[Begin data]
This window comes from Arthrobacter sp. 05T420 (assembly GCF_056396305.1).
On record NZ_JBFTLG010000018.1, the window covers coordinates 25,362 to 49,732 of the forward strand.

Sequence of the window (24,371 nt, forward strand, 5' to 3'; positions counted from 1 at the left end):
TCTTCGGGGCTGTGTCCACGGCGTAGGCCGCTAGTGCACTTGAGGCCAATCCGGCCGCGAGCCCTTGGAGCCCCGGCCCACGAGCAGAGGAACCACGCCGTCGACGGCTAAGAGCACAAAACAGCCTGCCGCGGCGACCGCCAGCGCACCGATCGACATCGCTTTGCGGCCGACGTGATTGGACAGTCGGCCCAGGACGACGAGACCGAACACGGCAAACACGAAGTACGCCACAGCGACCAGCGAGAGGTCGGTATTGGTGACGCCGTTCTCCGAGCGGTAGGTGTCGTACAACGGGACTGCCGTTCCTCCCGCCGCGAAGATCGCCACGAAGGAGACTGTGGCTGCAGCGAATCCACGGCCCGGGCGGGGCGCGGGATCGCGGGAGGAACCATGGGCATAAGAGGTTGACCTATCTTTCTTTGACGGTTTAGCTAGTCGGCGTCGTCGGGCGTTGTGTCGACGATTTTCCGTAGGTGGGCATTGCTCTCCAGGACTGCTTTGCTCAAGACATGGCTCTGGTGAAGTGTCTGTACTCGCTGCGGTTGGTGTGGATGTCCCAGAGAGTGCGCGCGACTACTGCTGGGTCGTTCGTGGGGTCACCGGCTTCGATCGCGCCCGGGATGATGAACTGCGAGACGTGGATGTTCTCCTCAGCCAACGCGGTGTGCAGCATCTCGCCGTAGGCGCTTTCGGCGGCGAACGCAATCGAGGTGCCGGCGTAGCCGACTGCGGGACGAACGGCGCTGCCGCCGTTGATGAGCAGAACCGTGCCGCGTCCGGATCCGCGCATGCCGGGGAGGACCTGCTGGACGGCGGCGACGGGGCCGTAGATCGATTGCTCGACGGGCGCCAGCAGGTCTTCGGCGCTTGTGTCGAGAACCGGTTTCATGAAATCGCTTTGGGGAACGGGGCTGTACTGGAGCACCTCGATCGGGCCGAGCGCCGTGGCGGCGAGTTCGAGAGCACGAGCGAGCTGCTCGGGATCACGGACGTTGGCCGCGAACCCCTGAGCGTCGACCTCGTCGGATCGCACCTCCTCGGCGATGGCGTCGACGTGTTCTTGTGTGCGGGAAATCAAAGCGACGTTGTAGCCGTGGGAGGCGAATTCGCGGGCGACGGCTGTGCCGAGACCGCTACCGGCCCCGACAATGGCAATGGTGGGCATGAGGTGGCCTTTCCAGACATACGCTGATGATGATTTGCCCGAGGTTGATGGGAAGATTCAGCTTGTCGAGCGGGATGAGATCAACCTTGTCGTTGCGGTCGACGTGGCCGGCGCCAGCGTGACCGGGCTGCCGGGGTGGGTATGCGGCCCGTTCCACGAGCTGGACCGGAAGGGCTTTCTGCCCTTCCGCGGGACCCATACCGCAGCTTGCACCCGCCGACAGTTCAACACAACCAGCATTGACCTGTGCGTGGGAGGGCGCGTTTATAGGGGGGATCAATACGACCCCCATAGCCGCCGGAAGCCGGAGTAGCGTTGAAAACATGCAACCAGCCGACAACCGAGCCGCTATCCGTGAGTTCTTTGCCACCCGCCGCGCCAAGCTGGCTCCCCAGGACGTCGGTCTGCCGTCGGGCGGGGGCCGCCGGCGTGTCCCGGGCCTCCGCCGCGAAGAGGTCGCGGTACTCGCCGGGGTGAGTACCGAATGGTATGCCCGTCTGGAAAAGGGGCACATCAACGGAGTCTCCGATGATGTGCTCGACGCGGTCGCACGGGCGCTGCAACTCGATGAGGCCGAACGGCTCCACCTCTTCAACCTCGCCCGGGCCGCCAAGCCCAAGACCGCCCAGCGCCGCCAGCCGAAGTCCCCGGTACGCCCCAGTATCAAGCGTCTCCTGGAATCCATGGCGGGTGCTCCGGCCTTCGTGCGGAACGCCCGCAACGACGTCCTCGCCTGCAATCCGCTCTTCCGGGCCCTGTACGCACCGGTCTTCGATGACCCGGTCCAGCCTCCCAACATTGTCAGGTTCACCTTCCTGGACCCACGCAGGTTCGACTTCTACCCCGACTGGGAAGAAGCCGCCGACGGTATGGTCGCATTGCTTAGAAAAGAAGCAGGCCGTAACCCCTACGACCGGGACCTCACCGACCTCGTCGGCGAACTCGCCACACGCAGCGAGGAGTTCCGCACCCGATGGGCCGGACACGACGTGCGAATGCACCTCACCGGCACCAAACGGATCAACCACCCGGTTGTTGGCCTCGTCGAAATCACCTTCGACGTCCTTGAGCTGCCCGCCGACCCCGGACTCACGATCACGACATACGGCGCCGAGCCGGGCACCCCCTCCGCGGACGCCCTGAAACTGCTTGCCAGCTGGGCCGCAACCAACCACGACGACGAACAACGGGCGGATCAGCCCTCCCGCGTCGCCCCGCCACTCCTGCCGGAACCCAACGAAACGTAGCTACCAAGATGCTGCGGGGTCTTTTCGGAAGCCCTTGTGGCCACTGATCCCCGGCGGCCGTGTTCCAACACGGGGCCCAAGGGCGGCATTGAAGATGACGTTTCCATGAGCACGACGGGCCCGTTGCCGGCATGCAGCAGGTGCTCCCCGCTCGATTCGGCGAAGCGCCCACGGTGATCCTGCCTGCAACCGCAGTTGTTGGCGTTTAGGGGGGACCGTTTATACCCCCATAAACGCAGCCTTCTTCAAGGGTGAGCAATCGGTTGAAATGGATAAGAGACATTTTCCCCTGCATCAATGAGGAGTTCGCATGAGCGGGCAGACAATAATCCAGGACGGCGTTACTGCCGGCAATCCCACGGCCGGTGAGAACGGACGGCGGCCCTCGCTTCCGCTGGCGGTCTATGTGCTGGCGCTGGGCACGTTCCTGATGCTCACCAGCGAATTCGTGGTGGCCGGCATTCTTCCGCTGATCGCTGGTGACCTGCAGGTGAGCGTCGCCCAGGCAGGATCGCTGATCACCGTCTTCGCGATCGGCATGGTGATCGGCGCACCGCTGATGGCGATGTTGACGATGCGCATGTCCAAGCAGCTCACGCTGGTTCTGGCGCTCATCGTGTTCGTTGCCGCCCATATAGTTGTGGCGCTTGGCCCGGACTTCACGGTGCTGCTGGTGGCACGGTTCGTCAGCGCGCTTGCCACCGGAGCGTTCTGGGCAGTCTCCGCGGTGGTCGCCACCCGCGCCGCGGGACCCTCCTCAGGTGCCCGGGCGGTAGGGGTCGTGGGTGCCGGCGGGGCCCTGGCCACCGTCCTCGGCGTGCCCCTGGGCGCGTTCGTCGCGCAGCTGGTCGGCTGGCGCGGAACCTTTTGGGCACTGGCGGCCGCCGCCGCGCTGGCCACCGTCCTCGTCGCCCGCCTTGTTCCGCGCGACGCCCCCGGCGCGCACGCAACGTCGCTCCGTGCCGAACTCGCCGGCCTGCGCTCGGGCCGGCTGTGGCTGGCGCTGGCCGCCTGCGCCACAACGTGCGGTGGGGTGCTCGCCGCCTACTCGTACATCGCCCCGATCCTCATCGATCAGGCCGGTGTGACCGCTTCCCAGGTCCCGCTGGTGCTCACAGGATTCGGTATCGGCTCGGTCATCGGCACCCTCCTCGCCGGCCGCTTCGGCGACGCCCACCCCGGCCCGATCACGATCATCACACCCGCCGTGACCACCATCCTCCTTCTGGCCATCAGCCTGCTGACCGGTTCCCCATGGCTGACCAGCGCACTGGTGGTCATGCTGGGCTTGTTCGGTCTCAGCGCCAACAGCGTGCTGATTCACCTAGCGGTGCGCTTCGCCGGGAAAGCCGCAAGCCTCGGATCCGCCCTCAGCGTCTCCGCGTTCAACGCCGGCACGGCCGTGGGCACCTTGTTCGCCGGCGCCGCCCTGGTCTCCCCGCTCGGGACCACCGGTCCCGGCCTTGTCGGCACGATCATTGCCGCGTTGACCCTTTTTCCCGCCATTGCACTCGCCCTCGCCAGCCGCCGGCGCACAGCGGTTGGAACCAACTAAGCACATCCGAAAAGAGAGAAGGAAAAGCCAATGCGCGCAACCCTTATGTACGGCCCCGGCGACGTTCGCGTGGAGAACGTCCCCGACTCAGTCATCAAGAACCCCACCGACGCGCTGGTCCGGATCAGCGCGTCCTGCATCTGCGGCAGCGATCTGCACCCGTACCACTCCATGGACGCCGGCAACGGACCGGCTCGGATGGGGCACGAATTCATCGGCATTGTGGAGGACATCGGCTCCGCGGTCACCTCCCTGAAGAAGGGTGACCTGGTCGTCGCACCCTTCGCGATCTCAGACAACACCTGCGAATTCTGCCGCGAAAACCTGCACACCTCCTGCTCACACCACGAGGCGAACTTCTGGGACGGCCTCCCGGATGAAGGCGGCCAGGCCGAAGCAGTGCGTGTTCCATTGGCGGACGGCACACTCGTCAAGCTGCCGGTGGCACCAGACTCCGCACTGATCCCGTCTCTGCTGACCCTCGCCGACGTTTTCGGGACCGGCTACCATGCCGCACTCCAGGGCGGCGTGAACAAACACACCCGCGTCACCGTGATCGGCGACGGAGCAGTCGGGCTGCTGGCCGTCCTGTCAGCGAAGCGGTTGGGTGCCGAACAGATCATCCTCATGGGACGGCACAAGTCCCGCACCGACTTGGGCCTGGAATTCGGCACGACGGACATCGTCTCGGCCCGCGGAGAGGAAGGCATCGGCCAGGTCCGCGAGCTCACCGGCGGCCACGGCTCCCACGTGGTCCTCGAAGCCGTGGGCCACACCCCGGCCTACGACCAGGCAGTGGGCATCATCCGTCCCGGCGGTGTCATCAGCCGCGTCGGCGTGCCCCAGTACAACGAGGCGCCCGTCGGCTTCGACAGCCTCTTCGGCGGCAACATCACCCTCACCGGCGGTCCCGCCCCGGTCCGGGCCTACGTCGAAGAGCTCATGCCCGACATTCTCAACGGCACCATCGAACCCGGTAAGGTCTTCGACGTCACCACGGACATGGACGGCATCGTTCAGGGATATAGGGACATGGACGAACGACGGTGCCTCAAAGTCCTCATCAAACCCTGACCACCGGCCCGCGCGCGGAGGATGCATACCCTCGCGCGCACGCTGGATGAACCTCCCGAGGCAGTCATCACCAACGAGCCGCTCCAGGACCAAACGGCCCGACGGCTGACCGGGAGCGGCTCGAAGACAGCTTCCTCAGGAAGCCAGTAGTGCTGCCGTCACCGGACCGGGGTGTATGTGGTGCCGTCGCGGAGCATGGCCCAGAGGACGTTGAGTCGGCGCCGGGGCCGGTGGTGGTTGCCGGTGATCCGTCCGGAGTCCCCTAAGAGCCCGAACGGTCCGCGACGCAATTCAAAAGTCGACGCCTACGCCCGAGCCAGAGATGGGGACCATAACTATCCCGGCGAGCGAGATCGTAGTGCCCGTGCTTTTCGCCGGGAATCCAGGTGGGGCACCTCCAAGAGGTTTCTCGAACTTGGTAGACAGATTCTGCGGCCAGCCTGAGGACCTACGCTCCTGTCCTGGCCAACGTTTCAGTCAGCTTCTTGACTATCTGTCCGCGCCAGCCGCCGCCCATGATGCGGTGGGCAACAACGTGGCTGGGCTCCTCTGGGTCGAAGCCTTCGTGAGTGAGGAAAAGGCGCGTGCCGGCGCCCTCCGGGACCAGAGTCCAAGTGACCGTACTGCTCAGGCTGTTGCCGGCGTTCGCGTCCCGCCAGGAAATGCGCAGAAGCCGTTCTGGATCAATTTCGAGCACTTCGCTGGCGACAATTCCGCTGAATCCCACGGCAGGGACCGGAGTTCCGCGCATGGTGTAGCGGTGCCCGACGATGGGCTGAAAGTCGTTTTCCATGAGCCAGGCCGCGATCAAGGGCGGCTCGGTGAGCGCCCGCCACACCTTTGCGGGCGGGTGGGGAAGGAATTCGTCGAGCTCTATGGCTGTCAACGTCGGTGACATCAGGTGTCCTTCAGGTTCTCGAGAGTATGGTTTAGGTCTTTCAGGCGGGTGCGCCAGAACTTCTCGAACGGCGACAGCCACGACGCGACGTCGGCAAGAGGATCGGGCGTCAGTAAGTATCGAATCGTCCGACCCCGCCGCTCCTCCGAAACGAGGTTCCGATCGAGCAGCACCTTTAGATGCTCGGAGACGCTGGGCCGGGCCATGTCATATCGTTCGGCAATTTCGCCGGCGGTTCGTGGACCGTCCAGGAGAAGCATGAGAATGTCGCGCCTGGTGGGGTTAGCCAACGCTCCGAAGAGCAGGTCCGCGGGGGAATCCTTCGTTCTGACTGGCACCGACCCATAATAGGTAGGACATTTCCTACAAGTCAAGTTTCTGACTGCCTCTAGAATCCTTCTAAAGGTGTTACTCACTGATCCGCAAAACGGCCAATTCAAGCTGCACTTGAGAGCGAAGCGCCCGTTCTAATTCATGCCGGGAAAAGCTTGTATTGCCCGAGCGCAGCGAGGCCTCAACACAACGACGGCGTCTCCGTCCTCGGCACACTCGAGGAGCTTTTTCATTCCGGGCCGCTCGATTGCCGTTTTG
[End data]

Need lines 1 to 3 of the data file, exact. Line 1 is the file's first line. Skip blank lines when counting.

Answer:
This window comes from Arthrobacter sp. 05T420 (assembly GCF_056396305.1).
On record NZ_JBFTLG010000018.1, the window covers coordinates 25,362 to 49,732 of the forward strand.

Sequence of the window (24,371 nt, forward strand, 5' to 3'; positions counted from 1 at the left end):